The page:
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Subject: Two new players discover the rulebook wasn't lying. rss

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Bruce Murphy
Australia
Pyrmont
NSW
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E & B, being both big Pratchett fans decided to sit down and try the Thud game. I'd seen it had received mixed reviews on the 'Geek, but it was cheap secondhand, and looked cool!

The rulebook, while written in a typically whimsical style notes that at the start of the game, and for novice players, the slow lumbering trolls will seem completely overpowered. This can only be countered by the Dwarves being willing to sacrifice a few Dwarves into the path of oncoming trolls in order to keep their group alive long enough for it to become powerful. These helpful words took a little long to sink in. Four half-games, in fact.

In the first game, we gleefully ignored the wise advice of the rulebook. B took Dwarves first and started to move them quickly about the board, trying to form individual lines of 3 Dwarves to set up a fling! Meanwhile E was able to shove a move trolls about, cutting down swathes of Dwarves.

Just as the rulebook mentioned, a single line of 3 Dwarves is both vulnerable to troll attack and very inflexible in its own attack. The trolls can simply step to one side and be safe. Late in the Dwarf turn, B remembered that a pair of Dwarves was a pefectly good last-ditch line and managed to collect 4 of E's trolls, mostly by good luck before giving up with 2 Dwarves left running.

On the second turn, B tried to emulate the troll line-forming strategies E had formed to stop any small clumps of Dwarves forming. This game was also pretty patchy, lots of movement and running, no real groups or lines forming. One note was that once a Troll was shoved into a corner to capture Dwarves, it was far too slow to bring it back into play to deal with any new threats.

By missed opportunities and now the troll player was more canny about avoiding Dwarf reprisals for capture, the second half was declared without loss to the trolls First game: E 16T/3 B:2/32T

In the second pair of games, we started to realise how important dwarf groups mentioned in the rulebook actually were. E took the Dwarves first and started rushing them about to form groups. While we had the group of dwarves starting up, though, they were still vulnerable to Troll shoves. E made several missteps in the order of forming groups that led to situations like this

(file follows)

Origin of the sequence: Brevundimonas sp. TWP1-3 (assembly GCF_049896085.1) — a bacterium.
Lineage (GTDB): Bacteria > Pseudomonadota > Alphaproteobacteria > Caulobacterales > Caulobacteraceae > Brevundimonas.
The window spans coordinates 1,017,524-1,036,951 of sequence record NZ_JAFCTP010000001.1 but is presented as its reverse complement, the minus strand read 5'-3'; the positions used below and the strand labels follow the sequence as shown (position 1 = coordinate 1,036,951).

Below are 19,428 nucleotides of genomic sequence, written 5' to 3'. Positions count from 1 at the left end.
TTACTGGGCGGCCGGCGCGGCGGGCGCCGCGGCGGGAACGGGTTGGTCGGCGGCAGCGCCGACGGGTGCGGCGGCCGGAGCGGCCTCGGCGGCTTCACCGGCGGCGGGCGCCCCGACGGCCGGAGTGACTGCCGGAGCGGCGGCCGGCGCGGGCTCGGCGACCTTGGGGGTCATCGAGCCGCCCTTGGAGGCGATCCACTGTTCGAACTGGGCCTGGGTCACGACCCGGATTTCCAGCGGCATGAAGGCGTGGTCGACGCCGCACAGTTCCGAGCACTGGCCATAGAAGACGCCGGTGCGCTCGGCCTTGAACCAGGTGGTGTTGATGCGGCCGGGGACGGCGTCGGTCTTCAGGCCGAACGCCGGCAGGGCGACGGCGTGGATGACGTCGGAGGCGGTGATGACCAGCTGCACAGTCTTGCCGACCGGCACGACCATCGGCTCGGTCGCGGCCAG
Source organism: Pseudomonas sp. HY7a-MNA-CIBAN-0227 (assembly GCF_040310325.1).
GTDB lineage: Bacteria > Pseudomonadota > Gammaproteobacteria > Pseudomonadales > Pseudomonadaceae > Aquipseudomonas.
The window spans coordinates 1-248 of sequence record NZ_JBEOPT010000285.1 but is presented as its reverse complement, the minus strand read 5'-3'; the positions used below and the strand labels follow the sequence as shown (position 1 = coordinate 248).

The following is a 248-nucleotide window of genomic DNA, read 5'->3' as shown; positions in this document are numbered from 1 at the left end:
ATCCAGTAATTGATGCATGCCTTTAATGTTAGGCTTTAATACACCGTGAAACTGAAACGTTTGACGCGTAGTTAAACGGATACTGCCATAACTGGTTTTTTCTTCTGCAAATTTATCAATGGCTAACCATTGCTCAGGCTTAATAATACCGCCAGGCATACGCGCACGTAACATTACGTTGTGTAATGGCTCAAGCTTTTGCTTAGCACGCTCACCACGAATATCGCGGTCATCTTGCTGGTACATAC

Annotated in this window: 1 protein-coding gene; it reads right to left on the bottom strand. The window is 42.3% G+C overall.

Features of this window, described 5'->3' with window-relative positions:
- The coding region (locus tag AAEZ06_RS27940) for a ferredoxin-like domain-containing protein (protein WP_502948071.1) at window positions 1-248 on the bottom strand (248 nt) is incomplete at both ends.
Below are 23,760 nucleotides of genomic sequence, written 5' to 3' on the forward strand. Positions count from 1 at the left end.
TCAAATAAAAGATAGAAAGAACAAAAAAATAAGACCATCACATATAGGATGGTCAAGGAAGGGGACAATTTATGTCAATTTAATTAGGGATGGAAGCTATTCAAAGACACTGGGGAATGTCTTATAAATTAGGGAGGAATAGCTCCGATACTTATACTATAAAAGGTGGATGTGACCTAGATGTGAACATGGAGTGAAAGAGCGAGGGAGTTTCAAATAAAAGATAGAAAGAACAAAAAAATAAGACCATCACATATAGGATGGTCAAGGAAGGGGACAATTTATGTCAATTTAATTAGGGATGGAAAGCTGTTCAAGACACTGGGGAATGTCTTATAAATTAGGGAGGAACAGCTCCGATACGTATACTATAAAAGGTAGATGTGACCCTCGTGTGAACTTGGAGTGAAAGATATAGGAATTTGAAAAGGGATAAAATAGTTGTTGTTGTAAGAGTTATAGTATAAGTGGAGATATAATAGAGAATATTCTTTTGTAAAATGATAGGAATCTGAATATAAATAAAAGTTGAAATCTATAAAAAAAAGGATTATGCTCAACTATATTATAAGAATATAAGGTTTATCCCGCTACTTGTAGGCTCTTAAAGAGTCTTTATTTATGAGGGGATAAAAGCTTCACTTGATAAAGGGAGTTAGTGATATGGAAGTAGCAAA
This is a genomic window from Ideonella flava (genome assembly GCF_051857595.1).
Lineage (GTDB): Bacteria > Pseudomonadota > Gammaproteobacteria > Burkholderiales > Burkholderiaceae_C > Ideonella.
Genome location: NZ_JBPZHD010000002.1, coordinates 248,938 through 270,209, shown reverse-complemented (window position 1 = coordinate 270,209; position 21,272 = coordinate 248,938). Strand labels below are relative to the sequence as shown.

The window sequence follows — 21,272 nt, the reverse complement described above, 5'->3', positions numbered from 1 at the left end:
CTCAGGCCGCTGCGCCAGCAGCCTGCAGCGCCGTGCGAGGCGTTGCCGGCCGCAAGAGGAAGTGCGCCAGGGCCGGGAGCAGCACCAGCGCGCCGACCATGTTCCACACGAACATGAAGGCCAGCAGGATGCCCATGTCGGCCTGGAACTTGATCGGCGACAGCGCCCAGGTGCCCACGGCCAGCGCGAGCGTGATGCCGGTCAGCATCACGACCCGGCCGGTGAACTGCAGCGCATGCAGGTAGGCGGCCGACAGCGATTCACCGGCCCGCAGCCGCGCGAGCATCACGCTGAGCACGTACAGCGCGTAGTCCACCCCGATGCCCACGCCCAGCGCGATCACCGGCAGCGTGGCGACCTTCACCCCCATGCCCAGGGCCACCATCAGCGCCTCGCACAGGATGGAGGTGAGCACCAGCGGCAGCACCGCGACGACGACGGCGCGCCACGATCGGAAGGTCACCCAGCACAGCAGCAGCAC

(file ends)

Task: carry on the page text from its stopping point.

Finally B's Trolls managed to demolish every one of E's Dwarves for a perfect 32-0 finish.

On B's dwarf turn the game slowed down a bit as he tried to avoid the vulnerabile situations early Dwarf groups can find themselves in. In particular, the rules mention useful Dwarf sacrifices and he started to make much more use of these in his game. Also, luring a troll away to capture a group of dwarves in a corner can leave you free to create a useful group.

This was a typical Dwarf sacrifice (although, in this case he's completely protected by the group behind him, or at least his sacrifice will not go unrevenged. Either way, this stops the Troll taking 3 Dwarves and reducing the group.



This is the start of a group of Dwarves. If the troll player isn't immediately ready to deal with this, possibly by sacrificing a troll or two things can get nasty.



Once the dwarf group reaches this sort of size, things are all over for the Trolls. There's almost no way to usefully attack it and the Dwarves will slowly move up to and then around the central rock leaving the Trolls nowhere to hide.



Once B figured out how to get around the rock safely, and took one of the two remaining Trolls, E conceded with 1 Troll left. Second game: B: 32T/21 E:0/4T

In conclusion, Thud is a much more fun game that it might seem on the first play. I'm going to try writing a mini strategy article/review about it using these images so people can get an idea of how to form up their Dwarves. Once you have a grasp of how to do that, it becomes a matter of timing. Can the Trolls move fast enough? Of course, the rulebook does mention all this, but who reads them?
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Emily Harper
Australia
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oh look! Google search for 'Thud!', and find my disastrous playing (well, it got more disastrous as I went on, oddly enough) described online. Brilliant! and weird.

and now I want my own copy (which is how I got onto BGG in the first place). You will be pleased to know I have already snaffled up Vegas Showdown and Underground. You're a bad influence on me.
 
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Bruce Murphy
Australia
Pyrmont
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The marketplace seems to be largely devoid of copies at the moment, you might see if any folks in AU are trying to trade, otherwise ebay?


 
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